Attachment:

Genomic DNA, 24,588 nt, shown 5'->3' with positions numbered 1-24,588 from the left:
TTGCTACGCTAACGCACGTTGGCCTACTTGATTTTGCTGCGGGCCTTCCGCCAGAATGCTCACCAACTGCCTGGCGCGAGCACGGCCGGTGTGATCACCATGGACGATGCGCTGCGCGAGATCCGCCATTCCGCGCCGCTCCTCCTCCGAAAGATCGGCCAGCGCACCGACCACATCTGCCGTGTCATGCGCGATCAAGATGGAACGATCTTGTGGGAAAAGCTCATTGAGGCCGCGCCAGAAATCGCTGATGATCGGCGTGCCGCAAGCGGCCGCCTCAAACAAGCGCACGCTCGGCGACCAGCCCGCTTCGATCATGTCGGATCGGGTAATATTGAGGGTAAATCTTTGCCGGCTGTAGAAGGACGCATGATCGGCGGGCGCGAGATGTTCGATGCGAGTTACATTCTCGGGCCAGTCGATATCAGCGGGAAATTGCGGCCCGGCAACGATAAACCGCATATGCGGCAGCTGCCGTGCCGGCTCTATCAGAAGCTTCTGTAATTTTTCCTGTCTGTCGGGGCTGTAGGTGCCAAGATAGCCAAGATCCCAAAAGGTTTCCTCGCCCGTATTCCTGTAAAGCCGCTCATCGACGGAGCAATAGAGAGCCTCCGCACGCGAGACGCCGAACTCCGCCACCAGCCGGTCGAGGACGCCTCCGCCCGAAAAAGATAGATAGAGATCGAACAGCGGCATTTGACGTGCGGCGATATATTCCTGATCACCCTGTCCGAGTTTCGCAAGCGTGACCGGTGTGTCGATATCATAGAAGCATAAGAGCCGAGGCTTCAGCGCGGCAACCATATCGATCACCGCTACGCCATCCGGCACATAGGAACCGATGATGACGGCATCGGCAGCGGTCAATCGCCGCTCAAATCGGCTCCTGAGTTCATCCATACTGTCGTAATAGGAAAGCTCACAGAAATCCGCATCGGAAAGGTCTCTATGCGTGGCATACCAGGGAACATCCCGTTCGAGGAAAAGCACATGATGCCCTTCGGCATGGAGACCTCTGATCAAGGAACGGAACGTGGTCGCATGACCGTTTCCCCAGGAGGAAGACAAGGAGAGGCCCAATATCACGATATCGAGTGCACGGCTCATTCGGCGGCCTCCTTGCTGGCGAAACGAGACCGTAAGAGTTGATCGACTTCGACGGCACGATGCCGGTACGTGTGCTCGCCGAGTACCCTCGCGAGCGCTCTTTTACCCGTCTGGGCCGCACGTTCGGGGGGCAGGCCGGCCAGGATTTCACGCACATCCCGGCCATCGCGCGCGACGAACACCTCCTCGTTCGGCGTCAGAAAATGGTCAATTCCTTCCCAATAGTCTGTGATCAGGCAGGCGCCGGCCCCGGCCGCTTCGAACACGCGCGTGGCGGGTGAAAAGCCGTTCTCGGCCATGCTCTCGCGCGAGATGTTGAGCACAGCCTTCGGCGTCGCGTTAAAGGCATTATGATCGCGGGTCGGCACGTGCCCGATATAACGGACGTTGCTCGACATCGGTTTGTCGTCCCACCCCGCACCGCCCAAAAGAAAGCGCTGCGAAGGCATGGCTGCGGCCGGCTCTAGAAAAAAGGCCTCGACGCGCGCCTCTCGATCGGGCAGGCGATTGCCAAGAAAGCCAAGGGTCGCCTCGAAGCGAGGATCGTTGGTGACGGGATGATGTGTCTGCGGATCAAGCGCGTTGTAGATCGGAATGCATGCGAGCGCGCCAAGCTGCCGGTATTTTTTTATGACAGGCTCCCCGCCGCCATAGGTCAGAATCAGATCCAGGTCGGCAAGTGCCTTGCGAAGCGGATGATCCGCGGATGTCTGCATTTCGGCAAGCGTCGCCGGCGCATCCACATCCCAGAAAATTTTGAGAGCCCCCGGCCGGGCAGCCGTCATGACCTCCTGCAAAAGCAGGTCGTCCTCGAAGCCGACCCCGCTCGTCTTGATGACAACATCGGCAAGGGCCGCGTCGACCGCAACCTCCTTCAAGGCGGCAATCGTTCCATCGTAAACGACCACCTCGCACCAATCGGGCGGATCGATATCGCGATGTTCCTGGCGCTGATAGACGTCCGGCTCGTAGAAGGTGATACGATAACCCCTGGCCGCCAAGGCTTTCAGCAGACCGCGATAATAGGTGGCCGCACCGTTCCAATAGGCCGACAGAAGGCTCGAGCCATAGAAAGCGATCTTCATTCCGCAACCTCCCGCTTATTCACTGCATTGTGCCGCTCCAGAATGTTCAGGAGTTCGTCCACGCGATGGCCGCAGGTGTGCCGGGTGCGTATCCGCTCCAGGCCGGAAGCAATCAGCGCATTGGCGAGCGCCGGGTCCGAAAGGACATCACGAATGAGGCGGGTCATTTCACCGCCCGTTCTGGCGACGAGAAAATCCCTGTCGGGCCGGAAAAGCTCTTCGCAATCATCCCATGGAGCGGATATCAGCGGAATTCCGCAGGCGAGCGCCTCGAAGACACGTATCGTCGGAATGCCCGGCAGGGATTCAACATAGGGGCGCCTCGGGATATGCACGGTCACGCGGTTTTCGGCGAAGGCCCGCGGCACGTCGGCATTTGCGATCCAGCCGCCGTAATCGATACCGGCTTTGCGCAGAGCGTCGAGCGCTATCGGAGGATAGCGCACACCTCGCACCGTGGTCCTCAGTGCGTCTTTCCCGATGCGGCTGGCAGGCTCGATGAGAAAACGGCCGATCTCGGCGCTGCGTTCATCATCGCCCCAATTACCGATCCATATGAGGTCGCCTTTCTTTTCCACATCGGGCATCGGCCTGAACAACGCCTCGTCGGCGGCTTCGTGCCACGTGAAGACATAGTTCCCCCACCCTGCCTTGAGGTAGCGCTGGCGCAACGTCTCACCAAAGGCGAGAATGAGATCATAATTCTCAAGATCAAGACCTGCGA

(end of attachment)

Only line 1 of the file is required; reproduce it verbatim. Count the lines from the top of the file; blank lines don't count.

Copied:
Genomic DNA, 24,588 nt, shown 5'->3' with positions numbered 1-24,588 from the left: